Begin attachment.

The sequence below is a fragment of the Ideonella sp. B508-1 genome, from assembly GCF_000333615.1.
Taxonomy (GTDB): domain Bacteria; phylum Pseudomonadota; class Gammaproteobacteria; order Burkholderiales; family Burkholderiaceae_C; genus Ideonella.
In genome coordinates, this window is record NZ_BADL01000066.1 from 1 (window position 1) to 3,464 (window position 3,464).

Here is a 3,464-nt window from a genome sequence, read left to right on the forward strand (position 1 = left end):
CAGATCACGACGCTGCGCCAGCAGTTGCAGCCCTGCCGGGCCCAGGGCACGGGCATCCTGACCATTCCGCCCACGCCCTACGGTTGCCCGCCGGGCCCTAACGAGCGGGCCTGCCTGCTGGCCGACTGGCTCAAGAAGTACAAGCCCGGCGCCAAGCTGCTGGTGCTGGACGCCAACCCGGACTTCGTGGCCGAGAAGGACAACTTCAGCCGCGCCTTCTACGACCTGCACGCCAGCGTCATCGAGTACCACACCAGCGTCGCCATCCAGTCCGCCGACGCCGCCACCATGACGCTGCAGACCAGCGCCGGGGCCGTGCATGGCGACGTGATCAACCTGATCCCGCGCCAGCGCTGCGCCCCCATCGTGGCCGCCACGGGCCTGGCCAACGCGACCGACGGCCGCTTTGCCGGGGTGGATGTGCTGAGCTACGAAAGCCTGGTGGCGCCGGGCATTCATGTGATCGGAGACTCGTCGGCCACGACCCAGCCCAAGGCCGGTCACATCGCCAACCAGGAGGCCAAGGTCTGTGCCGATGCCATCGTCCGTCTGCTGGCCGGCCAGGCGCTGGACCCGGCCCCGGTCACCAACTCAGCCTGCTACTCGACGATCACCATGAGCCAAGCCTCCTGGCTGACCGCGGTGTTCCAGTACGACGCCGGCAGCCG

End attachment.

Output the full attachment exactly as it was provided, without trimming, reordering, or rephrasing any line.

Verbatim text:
The sequence below is a fragment of the Ideonella sp. B508-1 genome, from assembly GCF_000333615.1.
Taxonomy (GTDB): domain Bacteria; phylum Pseudomonadota; class Gammaproteobacteria; order Burkholderiales; family Burkholderiaceae_C; genus Ideonella.
In genome coordinates, this window is record NZ_BADL01000066.1 from 1 (window position 1) to 3,464 (window position 3,464).

Here is a 3,464-nt window from a genome sequence, read left to right on the forward strand (position 1 = left end):
CAGATCACGACGCTGCGCCAGCAGTTGCAGCCCTGCCGGGCCCAGGGCACGGGCATCCTGACCATTCCGCCCACGCCCTACGGTTGCCCGCCGGGCCCTAACGAGCGGGCCTGCCTGCTGGCCGACTGGCTCAAGAAGTACAAGCCCGGCGCCAAGCTGCTGGTGCTGGACGCCAACCCGGACTTCGTGGCCGAGAAGGACAACTTCAGCCGCGCCTTCTACGACCTGCACGCCAGCGTCATCGAGTACCACACCAGCGTCGCCATCCAGTCCGCCGACGCCGCCACCATGACGCTGCAGACCAGCGCCGGGGCCGTGCATGGCGACGTGATCAACCTGATCCCGCGCCAGCGCTGCGCCCCCATCGTGGCCGCCACGGGCCTGGCCAACGCGACCGACGGCCGCTTTGCCGGGGTGGATGTGCTGAGCTACGAAAGCCTGGTGGCGCCGGGCATTCATGTGATCGGAGACTCGTCGGCCACGACCCAGCCCAAGGCCGGTCACATCGCCAACCAGGAGGCCAAGGTCTGTGCCGATGCCATCGTCCGTCTGCTGGCCGGCCAGGCGCTGGACCCGGCCCCGGTCACCAACTCAGCCTGCTACTCGACGATCACCATGAGCCAAGCCTCCTGGCTGACCGCGGTGTTCCAGTACGACGCCGGCAGCCG